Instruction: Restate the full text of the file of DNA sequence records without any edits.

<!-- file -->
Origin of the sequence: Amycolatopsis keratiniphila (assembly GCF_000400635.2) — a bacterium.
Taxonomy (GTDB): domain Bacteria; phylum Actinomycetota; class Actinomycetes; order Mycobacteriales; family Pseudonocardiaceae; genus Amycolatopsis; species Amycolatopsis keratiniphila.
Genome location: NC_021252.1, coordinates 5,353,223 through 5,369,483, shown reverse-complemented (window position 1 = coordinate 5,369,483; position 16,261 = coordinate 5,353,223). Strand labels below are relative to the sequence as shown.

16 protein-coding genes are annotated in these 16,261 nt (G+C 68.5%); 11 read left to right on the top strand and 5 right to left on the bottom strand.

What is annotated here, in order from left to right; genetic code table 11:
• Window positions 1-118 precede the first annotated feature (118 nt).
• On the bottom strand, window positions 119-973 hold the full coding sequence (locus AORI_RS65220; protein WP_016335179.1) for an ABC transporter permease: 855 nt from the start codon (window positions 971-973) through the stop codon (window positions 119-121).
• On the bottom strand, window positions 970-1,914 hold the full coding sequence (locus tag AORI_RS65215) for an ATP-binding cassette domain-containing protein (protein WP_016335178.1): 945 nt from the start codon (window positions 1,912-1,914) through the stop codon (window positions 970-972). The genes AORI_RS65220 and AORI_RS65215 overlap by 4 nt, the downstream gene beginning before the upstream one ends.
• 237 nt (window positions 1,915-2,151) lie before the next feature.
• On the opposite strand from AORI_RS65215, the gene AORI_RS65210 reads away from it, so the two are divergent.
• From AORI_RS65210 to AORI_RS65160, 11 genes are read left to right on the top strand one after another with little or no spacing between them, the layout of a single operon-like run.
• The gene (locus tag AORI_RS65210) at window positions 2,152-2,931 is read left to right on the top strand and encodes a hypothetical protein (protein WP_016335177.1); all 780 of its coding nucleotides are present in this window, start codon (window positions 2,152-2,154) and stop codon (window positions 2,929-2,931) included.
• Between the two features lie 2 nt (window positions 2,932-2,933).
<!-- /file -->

Origin of the sequence: Amycolatopsis keratiniphila (assembly GCF_000400635.2) — a bacterium.
Taxonomy (GTDB): domain Bacteria; phylum Actinomycetota; class Actinomycetes; order Mycobacteriales; family Pseudonocardiaceae; genus Amycolatopsis; species Amycolatopsis keratiniphila.
Genome location: NC_021252.1, coordinates 5,353,223 through 5,369,483, shown reverse-complemented (window position 1 = coordinate 5,369,483; position 16,261 = coordinate 5,353,223). Strand labels below are relative to the sequence as shown.

16 protein-coding genes are annotated in these 16,261 nt (G+C 68.5%); 11 read left to right on the top strand and 5 right to left on the bottom strand.

What is annotated here, in order from left to right; genetic code table 11:
• Window positions 1-118 precede the first annotated feature (118 nt).
• On the bottom strand, window positions 119-973 hold the full coding sequence (locus AORI_RS65220; protein WP_016335179.1) for an ABC transporter permease: 855 nt from the start codon (window positions 971-973) through the stop codon (window positions 119-121).
• On the bottom strand, window positions 970-1,914 hold the full coding sequence (locus tag AORI_RS65215) for an ATP-binding cassette domain-containing protein (protein WP_016335178.1): 945 nt from the start codon (window positions 1,912-1,914) through the stop codon (window positions 970-972). The genes AORI_RS65220 and AORI_RS65215 overlap by 4 nt, the downstream gene beginning before the upstream one ends.
• 237 nt (window positions 1,915-2,151) lie before the next feature.
• On the opposite strand from AORI_RS65215, the gene AORI_RS65210 reads away from it, so the two are divergent.
• From AORI_RS65210 to AORI_RS65160, 11 genes are read left to right on the top strand one after another with little or no spacing between them, the layout of a single operon-like run.
• The gene (locus tag AORI_RS65210) at window positions 2,152-2,931 is read left to right on the top strand and encodes a hypothetical protein (protein WP_016335177.1); all 780 of its coding nucleotides are present in this window, start codon (window positions 2,152-2,154) and stop codon (window positions 2,929-2,931) included.
• Between the two features lie 2 nt (window positions 2,932-2,933).